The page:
The Suśrutasanhitā is an important Sanskrit text on medicine, considered to be one of the earliest major works related to detailed study of medicine and surgery. Written by Sushruta, it is commonly dated to the period of 6th century BC.
It is one of the foundational texts of Ayurveda (Indian traditional medicine), alongside the Charaka Samhita, Bhela Samhita, and the medical portions of the Bower Manuscript.
The Sushruta Samhita, in its extant form, is divided in 184 chapters and contains descriptions of 1,120 illnesses, 700 medicinal plants, 64 preparations from mineral sources and 57 preparations based on animal sources. The text discusses surgical techniques of making incisions, probing, extraction of foreign bodies, alkali and thermal cauterization, tooth extraction, excisions, and trocars for draining abscess, draining hydrocele and ascitic fluid, the removal of the prostate gland, urethral stricture dilatation, vesiculolithotomy, hernia surgery, caesarian section, management of haemorrhoids, fistulae, laparotomy and management of intestinal obstruction, perforated intestines, and accidental perforation of the abdomen with protrusion of omentum and the principles of fracture management, viz., traction, manipulation, appositions and stabilization including some measures of rehabilitation and fitting of prosthetics. It enumerates six types of dislocations, twelve varieties of fractures, and classification of the bones and their reaction to the injuries, and gives a classification of eye diseases including cataract surgery.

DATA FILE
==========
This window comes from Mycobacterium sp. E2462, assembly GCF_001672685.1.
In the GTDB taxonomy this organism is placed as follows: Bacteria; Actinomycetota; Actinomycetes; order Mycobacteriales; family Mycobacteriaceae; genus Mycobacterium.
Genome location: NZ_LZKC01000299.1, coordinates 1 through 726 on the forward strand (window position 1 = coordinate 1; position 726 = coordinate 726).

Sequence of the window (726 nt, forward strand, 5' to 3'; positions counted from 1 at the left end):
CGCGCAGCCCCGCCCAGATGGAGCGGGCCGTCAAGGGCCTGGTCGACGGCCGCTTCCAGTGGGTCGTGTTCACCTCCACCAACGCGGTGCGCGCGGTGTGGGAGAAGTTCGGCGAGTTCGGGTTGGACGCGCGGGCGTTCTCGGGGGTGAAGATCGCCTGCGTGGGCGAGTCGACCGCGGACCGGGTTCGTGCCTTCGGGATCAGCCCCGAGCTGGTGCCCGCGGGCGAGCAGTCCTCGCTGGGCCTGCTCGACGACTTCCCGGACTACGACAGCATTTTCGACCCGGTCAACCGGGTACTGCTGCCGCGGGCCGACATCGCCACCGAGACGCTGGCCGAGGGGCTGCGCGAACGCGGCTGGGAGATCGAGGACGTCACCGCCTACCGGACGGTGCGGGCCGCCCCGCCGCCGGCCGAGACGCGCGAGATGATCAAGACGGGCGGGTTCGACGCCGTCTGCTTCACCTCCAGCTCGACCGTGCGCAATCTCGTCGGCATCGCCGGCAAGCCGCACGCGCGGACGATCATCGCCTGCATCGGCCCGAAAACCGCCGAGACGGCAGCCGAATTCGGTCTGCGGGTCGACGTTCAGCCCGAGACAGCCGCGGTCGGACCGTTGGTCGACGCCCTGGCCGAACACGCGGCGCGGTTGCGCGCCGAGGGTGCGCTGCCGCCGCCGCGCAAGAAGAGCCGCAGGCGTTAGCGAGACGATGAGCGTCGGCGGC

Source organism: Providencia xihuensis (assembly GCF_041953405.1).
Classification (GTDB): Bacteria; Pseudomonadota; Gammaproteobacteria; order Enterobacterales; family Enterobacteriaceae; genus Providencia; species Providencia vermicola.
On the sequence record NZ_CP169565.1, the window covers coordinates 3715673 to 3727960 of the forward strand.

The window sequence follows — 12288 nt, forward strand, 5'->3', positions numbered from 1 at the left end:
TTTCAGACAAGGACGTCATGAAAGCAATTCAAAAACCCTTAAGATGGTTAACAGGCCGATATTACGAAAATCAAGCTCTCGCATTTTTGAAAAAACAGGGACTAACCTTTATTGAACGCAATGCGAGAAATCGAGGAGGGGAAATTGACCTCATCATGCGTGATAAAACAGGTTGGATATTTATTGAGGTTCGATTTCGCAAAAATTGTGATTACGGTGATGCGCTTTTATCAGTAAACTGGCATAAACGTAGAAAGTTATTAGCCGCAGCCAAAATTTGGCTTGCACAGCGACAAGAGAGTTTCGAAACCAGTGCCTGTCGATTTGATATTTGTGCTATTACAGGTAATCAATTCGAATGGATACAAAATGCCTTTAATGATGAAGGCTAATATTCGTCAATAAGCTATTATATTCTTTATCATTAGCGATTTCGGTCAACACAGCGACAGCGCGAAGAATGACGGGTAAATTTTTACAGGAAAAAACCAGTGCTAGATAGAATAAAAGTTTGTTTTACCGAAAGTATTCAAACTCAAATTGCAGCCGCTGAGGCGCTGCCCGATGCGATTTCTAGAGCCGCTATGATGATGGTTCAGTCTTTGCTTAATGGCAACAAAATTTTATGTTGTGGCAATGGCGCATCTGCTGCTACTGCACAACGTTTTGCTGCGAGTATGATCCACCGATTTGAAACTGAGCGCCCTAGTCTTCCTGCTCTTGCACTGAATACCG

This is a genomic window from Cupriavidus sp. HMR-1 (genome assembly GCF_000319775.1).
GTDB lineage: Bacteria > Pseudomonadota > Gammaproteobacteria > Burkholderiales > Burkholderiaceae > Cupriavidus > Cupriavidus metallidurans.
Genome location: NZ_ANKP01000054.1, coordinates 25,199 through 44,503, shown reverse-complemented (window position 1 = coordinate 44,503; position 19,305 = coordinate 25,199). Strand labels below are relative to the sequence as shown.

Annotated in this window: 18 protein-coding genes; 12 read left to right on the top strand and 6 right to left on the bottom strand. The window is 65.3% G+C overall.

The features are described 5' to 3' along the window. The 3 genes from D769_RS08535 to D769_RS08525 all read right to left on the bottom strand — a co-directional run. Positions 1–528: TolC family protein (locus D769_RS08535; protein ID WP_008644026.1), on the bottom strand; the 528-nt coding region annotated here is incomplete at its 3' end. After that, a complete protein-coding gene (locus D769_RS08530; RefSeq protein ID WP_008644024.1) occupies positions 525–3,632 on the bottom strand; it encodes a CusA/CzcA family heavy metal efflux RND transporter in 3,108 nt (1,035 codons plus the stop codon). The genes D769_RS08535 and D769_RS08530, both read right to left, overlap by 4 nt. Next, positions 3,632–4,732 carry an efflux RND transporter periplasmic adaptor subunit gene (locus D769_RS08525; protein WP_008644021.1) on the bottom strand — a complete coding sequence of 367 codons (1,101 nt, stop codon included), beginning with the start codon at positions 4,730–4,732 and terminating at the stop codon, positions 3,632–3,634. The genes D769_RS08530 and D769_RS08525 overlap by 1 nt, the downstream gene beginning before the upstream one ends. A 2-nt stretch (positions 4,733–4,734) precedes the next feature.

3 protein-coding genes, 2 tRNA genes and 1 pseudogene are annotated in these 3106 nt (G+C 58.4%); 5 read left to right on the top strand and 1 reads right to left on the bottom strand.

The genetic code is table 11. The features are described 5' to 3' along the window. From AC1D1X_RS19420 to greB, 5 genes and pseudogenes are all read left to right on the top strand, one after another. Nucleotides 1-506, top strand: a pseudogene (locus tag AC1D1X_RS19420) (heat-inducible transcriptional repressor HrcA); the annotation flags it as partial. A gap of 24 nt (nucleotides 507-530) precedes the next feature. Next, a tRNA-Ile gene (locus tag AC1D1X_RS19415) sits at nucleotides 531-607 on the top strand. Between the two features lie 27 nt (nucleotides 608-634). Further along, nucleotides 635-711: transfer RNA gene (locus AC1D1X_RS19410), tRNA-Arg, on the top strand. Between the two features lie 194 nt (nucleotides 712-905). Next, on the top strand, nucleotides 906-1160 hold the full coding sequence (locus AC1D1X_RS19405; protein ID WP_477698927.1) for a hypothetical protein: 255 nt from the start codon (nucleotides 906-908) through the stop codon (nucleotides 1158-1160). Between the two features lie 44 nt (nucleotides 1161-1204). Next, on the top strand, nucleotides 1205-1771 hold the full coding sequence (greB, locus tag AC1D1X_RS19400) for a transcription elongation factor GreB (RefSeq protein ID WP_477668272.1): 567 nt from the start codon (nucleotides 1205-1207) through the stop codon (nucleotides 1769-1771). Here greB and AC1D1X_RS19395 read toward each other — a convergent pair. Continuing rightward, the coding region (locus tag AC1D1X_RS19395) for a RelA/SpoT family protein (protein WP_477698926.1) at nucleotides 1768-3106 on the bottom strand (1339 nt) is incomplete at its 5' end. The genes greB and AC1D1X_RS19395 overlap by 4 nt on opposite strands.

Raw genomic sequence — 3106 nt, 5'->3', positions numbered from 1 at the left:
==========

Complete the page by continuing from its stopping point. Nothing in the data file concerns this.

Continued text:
The text was translated to Arabic as Kitab-i-Susrud in the 8th century.